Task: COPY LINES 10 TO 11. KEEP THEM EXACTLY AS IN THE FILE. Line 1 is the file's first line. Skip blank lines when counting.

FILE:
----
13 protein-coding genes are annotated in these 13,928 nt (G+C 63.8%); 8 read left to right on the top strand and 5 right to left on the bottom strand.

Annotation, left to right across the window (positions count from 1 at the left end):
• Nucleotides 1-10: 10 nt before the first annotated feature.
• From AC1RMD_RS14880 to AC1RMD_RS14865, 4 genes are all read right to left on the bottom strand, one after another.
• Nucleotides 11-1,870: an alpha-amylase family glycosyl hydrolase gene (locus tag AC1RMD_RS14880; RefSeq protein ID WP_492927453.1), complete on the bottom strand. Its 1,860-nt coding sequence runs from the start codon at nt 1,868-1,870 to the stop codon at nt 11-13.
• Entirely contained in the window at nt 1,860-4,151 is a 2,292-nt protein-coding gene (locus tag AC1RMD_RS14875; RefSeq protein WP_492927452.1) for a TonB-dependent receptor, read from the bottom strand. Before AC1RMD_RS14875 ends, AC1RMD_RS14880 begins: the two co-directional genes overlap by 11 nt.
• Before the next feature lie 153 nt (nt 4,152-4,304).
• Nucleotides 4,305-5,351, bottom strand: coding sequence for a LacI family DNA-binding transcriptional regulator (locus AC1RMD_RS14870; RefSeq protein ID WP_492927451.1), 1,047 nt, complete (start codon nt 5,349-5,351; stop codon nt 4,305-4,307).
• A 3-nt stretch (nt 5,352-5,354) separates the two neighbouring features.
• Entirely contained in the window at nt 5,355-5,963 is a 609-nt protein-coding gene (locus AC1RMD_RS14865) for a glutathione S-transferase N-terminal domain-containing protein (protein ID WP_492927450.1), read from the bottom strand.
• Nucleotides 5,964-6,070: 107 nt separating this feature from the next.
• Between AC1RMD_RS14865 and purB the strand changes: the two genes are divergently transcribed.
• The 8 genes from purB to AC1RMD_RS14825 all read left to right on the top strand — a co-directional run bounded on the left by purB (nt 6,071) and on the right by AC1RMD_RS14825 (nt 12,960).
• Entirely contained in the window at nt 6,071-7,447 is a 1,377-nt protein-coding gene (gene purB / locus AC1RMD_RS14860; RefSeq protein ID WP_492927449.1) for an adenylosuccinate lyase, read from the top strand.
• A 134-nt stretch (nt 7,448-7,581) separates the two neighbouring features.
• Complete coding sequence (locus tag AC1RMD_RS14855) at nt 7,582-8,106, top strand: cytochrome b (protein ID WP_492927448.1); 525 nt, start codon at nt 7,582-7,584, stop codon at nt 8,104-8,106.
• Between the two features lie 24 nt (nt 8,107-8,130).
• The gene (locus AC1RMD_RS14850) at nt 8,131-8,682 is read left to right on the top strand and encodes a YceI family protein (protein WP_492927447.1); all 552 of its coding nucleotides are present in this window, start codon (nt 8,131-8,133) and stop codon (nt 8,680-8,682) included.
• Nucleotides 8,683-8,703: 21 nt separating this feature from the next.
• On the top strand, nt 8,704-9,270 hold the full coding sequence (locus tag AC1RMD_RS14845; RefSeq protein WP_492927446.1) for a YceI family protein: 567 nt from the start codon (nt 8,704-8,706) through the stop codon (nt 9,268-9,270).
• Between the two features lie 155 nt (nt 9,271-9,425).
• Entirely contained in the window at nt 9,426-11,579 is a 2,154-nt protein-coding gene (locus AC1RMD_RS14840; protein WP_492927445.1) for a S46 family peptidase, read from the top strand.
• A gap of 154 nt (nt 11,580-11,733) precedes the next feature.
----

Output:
• Entirely contained in the window at nt 5,355-5,963 is a 609-nt protein-coding gene (locus AC1RMD_RS14865) for a glutathione S-transferase N-terminal domain-containing protein (protein ID WP_492927450.1), read from the bottom strand.
• Nucleotides 5,964-6,070: 107 nt separating this feature from the next.